Flying dirty on approach to YVR…
Richmond is a suburb of Vancouver and YVR was one of several Richmond sites we were invited to visit.
I learned a lot about Canada’s second busiest airport on that tour. Like how it conserves energy. Sidewalks and escalators slow down when they’re not in use. Colours and textures calm crowds and minimize noise. Aquariums are strategically placed to calm as well as entertain. Circular seating areas with flat screen TVs are designed in such a way that when you sit inside the circles you can hear the TVs, outside, you can’t. Each YVR gate has a specially designed counter and foot hold where laptop owners gather to work while waiting for their flights.
A painting of BC forest, mountains and sea by Canadian Group of Seven artist, Lawren Harris, was selected as the colour palette for YVR’s interior. Huge glass curtain walls give travelers spectacular views of the ocean and the mountains. Wood, a British Columbia resource, is widely used throughout. What really impressed me about YVR though, is its outstanding collection of Northwest Coast native art. According to the airport’s art foundation, it’s what drove the vision for the new YVR terminal. Anchoring the collection is Bill Reid‘s The Spirit of Haida Gwaii: The Jade Canoe. Canadians know it from the back of the Canadian $20 bill. I also loved walking through Pacific Passage, an entry point for US travelers. My passage view was dominated by a giant Thunderbird sculpted by Connie Watts. But it really doesn’t matter what vantage point you enter YVR from, beautiful native art greets you at all points.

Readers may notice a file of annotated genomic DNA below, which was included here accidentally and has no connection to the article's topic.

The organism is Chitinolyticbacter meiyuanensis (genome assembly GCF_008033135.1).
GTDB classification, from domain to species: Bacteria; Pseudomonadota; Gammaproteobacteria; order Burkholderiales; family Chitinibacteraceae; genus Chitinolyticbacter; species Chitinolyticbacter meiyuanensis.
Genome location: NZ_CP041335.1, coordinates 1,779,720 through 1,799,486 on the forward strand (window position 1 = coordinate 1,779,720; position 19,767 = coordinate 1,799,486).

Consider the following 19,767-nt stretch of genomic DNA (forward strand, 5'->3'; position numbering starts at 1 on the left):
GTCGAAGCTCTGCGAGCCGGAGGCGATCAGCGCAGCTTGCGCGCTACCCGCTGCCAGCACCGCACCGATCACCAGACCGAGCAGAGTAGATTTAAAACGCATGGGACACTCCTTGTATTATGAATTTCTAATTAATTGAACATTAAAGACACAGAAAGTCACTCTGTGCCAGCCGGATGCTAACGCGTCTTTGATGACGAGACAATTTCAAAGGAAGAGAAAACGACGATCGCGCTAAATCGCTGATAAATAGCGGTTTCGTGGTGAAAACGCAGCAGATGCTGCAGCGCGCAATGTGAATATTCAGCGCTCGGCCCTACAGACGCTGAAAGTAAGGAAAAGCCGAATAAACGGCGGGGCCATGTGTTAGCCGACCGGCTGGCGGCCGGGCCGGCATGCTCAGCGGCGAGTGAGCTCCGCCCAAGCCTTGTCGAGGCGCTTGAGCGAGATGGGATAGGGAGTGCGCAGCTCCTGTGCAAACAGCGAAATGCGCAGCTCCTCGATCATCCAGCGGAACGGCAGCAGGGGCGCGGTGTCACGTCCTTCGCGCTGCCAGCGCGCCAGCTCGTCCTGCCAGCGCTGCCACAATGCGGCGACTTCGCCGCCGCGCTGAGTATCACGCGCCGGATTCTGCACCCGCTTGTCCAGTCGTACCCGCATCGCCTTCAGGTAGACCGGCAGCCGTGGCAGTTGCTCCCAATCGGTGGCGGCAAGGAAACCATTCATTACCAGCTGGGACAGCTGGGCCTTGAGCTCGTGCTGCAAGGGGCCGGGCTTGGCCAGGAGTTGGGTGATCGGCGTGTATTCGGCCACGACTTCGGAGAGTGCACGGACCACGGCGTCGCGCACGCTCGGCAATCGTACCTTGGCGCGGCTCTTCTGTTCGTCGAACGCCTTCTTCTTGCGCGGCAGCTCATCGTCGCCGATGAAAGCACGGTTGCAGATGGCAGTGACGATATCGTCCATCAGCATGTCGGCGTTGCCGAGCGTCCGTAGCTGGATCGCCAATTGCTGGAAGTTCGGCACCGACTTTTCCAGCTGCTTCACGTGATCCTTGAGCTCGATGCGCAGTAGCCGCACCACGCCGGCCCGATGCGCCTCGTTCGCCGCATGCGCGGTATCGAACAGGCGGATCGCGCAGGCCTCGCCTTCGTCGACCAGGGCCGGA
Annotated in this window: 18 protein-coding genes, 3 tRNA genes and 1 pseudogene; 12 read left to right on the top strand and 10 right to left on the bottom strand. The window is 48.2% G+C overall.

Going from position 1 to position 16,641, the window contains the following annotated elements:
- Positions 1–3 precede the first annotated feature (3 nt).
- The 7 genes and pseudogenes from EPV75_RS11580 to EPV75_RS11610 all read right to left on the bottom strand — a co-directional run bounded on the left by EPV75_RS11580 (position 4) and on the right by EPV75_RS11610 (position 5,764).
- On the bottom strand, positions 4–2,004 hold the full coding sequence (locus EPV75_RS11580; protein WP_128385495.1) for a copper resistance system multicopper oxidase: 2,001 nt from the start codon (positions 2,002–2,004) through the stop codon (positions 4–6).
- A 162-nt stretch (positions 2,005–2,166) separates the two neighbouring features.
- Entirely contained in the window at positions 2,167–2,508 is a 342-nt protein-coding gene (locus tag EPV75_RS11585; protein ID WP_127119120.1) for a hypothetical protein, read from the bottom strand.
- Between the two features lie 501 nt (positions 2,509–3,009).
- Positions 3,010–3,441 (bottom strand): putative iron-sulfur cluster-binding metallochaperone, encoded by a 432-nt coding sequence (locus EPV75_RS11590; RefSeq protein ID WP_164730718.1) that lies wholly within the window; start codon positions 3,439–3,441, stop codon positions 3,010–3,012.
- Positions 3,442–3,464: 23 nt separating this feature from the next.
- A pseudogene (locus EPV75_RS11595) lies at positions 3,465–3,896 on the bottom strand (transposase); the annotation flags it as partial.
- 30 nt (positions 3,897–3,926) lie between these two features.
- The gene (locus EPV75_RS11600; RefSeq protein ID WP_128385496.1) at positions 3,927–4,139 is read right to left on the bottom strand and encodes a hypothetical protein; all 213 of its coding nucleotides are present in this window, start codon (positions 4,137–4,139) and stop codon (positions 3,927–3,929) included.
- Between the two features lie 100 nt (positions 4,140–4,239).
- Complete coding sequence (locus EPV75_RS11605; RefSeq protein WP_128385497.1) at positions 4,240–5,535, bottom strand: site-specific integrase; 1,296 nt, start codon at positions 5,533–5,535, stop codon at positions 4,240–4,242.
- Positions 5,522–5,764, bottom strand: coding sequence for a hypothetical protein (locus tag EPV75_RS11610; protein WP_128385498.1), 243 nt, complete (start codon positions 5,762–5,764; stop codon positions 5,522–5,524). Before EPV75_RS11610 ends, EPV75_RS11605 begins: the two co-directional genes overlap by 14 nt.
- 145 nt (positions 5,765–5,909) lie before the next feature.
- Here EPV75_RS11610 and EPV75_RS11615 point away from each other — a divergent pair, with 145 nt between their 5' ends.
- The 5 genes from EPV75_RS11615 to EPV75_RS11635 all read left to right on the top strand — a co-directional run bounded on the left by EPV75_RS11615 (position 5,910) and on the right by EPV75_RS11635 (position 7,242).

In times of troubled international flight, I think YVR is a facility that attempts to lift our spirits to a higher plane. That makes it a welcoming gateway for those headed to Canada’s west coast.